The illegal trade of birds, reptiles, and some mammals is a lucrative corner of the black market among El Salvador, Honduras, Nicaragua, and Guatemala. It has been about three years since consuming turtle eggs became officially against the law in El Salvador, and still it’s not too hard to find place that sell these so-called delicacies. One recent sting operation at the Honduran-Salvadoran border confiscated 10,500 turtle eggs that originated in Nicaragua; the eggs were bound for Guatemala to be eaten in restaurants. Stings like this are rare, however, because so little resources are provided to stop this kind of trafficking of animals. I suppose in a country with such a high murder rate, and over 30 percent of the population living below the poverty line, one could make arguments that El Salvador “has bigger fish to fry.” I would argue that those just may be the best reasons in favor of protecting biodiversity and enforcing these laws.
Apart from turtle eggs, animal-traffickers are also selling various types of birds and lizards on the black market. By and large, however, this black market happens in the full light of day; I’ve gone on many a drive around the country and have had countless opportunities to buy large iguanas from vendors hawking them along the roadsides. One particular species of iguana, known as a garrobo, is often brought in from Nicaragua, where traffickers buy them in “bulk” for less than three dollars apiece, and sell them to passersby for $15-25; a huge profit for them. And clearly, if they’re holding these lizards up for all the world to see as they drive by in their cars, they are clearly not worried about getting busted for animal trafficking, or selling illegal species. People in Nicaragua dedicate their lives to hunting these species in large quantities, and selling high volume to folks across the border. For the hunters, they do the hard work, but avoid potential confrontations by just selling to one or a few people. It’s these people who take on the risk of selling the “product” to consumers.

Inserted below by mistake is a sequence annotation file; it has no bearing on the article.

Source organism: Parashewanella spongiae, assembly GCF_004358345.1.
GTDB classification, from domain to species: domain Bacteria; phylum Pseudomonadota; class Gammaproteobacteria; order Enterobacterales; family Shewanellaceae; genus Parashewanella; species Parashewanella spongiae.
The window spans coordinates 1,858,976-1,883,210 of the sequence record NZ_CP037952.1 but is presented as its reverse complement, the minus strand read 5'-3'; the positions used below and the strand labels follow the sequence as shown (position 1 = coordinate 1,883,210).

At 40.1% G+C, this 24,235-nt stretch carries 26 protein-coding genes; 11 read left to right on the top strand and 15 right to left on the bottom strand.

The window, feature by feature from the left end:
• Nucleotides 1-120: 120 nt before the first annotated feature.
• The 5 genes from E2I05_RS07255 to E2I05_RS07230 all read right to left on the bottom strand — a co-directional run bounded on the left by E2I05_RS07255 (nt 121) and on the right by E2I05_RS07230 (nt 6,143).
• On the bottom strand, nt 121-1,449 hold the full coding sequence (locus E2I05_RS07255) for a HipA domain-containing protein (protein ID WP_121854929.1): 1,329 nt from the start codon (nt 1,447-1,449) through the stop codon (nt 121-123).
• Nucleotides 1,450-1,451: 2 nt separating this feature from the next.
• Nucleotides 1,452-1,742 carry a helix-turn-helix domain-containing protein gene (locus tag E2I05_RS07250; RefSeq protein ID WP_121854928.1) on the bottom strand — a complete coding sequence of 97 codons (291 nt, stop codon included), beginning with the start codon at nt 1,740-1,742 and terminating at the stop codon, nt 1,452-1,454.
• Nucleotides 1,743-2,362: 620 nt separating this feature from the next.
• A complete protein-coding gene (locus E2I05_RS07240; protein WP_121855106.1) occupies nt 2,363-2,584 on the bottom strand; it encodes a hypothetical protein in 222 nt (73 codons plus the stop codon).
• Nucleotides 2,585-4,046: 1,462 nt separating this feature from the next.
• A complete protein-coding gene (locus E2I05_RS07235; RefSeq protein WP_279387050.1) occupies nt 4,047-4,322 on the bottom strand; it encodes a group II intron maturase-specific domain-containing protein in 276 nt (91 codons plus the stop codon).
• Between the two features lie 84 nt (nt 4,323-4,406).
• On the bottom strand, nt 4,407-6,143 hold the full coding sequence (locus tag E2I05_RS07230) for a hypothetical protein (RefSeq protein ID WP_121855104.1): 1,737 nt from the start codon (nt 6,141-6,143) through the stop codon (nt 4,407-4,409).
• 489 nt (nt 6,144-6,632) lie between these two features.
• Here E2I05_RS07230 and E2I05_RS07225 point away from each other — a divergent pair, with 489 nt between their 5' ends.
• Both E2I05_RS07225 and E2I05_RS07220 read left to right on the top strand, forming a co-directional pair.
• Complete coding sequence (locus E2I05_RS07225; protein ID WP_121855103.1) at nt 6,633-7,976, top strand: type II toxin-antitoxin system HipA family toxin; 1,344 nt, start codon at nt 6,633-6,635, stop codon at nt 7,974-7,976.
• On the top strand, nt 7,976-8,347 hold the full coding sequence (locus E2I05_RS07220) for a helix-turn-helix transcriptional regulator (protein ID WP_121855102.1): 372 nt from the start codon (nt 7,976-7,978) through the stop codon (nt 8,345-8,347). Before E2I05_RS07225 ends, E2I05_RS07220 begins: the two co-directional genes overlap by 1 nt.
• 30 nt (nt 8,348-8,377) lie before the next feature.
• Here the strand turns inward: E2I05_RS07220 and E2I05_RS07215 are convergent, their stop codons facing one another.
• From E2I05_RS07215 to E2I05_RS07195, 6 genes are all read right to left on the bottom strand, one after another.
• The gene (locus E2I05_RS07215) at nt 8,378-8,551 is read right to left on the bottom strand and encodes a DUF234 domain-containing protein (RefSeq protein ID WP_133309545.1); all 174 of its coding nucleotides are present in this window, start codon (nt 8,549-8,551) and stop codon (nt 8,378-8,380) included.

However, these animals are typically not ending up as pets for the random passerby; the majority are being sold to restaurants who cook and sell exotic food. Little to no resources are given for the enforcement of the laws against animal trafficking and selling of prohibited (endangered) species, so there is little incentive for restaurants to stop; if anything, they can charge a premium price for its perceived higher value. And indeed, it is these restaurants, who are buying in large quantities and selling for a huge premium, that are the real problem, not the vendors along the sides of the roads. The restaurants, by selling this food, are implying they support the continued devouring of endangered species, which promotes the idea that no one cares about these species. And flaunting the violation of known laws also reinforces the idea that in this country, anyone can do pretty much whatever they want and get away with it. Extortion and murder may be a problem in this country, but its the natural resources that can make everyone wealthy, and the more its exploited, the more impoverished we all become.